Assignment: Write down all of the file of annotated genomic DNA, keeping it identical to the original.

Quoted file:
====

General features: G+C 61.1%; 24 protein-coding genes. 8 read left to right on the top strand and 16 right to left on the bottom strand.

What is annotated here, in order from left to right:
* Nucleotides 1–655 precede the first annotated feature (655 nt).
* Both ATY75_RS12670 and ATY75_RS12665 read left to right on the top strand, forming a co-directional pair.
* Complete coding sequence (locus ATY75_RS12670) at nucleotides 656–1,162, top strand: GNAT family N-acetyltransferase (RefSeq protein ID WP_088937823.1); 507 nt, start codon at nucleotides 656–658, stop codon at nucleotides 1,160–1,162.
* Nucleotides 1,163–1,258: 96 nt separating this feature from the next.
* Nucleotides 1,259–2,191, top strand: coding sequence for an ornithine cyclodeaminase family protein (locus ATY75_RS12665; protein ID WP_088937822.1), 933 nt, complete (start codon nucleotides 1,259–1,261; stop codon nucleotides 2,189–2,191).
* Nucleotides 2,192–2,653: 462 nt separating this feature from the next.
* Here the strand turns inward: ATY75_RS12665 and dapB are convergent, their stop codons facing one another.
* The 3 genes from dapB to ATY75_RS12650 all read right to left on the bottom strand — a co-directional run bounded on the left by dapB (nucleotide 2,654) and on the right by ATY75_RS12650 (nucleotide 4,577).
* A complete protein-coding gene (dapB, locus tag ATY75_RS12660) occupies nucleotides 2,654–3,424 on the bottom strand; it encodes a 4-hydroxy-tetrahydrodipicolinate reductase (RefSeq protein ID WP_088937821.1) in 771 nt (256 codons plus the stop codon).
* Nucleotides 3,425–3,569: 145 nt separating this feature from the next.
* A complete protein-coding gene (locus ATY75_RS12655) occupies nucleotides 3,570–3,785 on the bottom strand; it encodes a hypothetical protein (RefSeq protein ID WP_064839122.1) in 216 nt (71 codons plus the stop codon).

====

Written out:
General features: G+C 61.1%; 24 protein-coding genes. 8 read left to right on the top strand and 16 right to left on the bottom strand.

What is annotated here, in order from left to right:
* Nucleotides 1–655 precede the first annotated feature (655 nt).
* Both ATY75_RS12670 and ATY75_RS12665 read left to right on the top strand, forming a co-directional pair.
* Complete coding sequence (locus ATY75_RS12670) at nucleotides 656–1,162, top strand: GNAT family N-acetyltransferase (RefSeq protein ID WP_088937823.1); 507 nt, start codon at nucleotides 656–658, stop codon at nucleotides 1,160–1,162.
* Nucleotides 1,163–1,258: 96 nt separating this feature from the next.
* Nucleotides 1,259–2,191, top strand: coding sequence for an ornithine cyclodeaminase family protein (locus ATY75_RS12665; protein ID WP_088937822.1), 933 nt, complete (start codon nucleotides 1,259–1,261; stop codon nucleotides 2,189–2,191).
* Nucleotides 2,192–2,653: 462 nt separating this feature from the next.
* Here the strand turns inward: ATY75_RS12665 and dapB are convergent, their stop codons facing one another.
* The 3 genes from dapB to ATY75_RS12650 all read right to left on the bottom strand — a co-directional run bounded on the left by dapB (nucleotide 2,654) and on the right by ATY75_RS12650 (nucleotide 4,577).
* A complete protein-coding gene (dapB, locus tag ATY75_RS12660) occupies nucleotides 2,654–3,424 on the bottom strand; it encodes a 4-hydroxy-tetrahydrodipicolinate reductase (RefSeq protein ID WP_088937821.1) in 771 nt (256 codons plus the stop codon).
* Nucleotides 3,425–3,569: 145 nt separating this feature from the next.
* A complete protein-coding gene (locus ATY75_RS12655) occupies nucleotides 3,570–3,785 on the bottom strand; it encodes a hypothetical protein (RefSeq protein ID WP_064839122.1) in 216 nt (71 codons plus the stop codon).